Jennifer: Congratulations on your new book, When the Animals Saved Earth, which is a retelling of a 10th century Iraqi fable. How did you decide you wanted to tell this particular story?
Alexis: Nature has always been my go-to-mosque. As the Qur’an says, “You will see my signs upon the horizons and within yourselves.” There is a deep connection between our own spiritual health and that of the environment. As Muslims, we owe it to ourselves and to our kids to highlight this existential relationship. God is beautiful and He loves beauty. We need to protect that beauty.
Jennifer: I’ve been a vegetarian/vegan for the past twenty years, so I am sort of “the choir” for a children’s book like this. But most Muslims are not vegetarian. How do you think Muslims will respond to this particular narrative?
Alexis: It is true that Muslim culture is rather carnivorous. But it wasn’t always this way. I recently read a fascinating article about the Prophet’s meat eating habits (may peace be upon him). Apparently he ate meat quite sparingly, so too did most of the early community. I think this is the approach we need to take when discussing the consequences of our lifestyle choices with regards the environment and all the amazing creatures still inhabiting this planet. As adults we need to reorient, reconnect.
Kids, however, are a different story. You don’t need to convince them of these issues. They get it. And they always side with animals.
Jennifer: What advice do you have for writers, especially Muslim writers, who want to write picture books?
Alexis: I have a 4-P philosophy. Be PATIENT, PERSERVERANT AND PROFESSIONAL. And don’t forget to PRAY. Not for publication, but to just keep thing real, among the obvious reasons we pray. I recently read the following in a Salon interview with Ann Lamontt and I think it is spot on: “The most degraded and sometimes nearly evil men I have known were all writers who’d had bestsellers. Yet, it is also a miracle to get your work published. Just try to bust yourself gently of the fantasy that publication will heal you, will fill the Swiss cheesey holes. It won’t, it can’t. But writing can. So can singing.” Amen to that!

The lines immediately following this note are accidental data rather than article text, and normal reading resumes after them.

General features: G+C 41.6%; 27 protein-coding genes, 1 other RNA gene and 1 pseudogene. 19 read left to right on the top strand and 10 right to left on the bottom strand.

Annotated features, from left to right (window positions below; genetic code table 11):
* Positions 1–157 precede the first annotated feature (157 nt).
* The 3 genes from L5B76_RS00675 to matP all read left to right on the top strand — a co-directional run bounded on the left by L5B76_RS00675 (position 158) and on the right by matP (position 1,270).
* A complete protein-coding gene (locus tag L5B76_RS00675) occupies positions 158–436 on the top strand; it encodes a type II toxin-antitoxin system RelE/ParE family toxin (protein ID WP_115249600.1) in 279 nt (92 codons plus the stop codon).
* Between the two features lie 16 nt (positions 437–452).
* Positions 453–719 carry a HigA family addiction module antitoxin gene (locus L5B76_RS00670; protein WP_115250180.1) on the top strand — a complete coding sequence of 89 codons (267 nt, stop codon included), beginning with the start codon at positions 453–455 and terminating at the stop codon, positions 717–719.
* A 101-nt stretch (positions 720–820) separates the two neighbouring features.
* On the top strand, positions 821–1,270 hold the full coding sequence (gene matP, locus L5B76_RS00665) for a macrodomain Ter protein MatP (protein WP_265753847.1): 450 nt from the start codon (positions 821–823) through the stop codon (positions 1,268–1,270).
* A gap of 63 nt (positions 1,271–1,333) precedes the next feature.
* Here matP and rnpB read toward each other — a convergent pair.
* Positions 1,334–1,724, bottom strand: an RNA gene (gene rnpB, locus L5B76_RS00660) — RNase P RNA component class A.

Jennifer: What is next for Alexis York Lumbard?
Alexis: I would like to venture into Middle Grade fiction. Over the last year I’ve been mentally plotting two different novels in my head, one somewhat historical, the other pure fantasy. Next year our last and third child will be off to kindergarten. I am calling it my golden year. I’ll have longer stretches of time to dig deep and work hard. God willing. Life is NEVER predictable.
Alexis York Lumbard is an American Muslim children’s book author, whose debut picture book, The Conference of the Birds (Wisdom Tales Press 2012), is a contemporary retelling of the classic Sufi poem written by Farid al-Din Attar and illustrated by award-winning artist Demi. Alexis is also the author of “The Story of Muhammad” the first interactive children’s book app about the life of the Prophet Muhammad, may peace be upon him. www.storyofmuhammad.info).
Born on a military base in coastal North Carolina, Alexis moved with her family to Northern Virginia, where she spent most of her childhood. When she was 18, she traveled to Istanbul and it was after hearing the call to prayer outside the Blue Mosque, that she eventually converted to Islam. She met her husband while completing her BA in Religious Studies at George Washington University. After living abroad in Egypt and Jordan they moved to Boston area, where they currently live with their three young daughters. Her other picture book titles include Angels (Wisdom Tales Press, 2013), Everyone Prays (Wisdom Tales Press, 2014), Pine & Winter Sparrow (Wisdom Tales Press, Feb. 2015) and the newly released When the Animals Saved Earth (Wisdom Tales Press, April 2015). She is also the children’s book and product review editor. forwww.londonlinkmag.com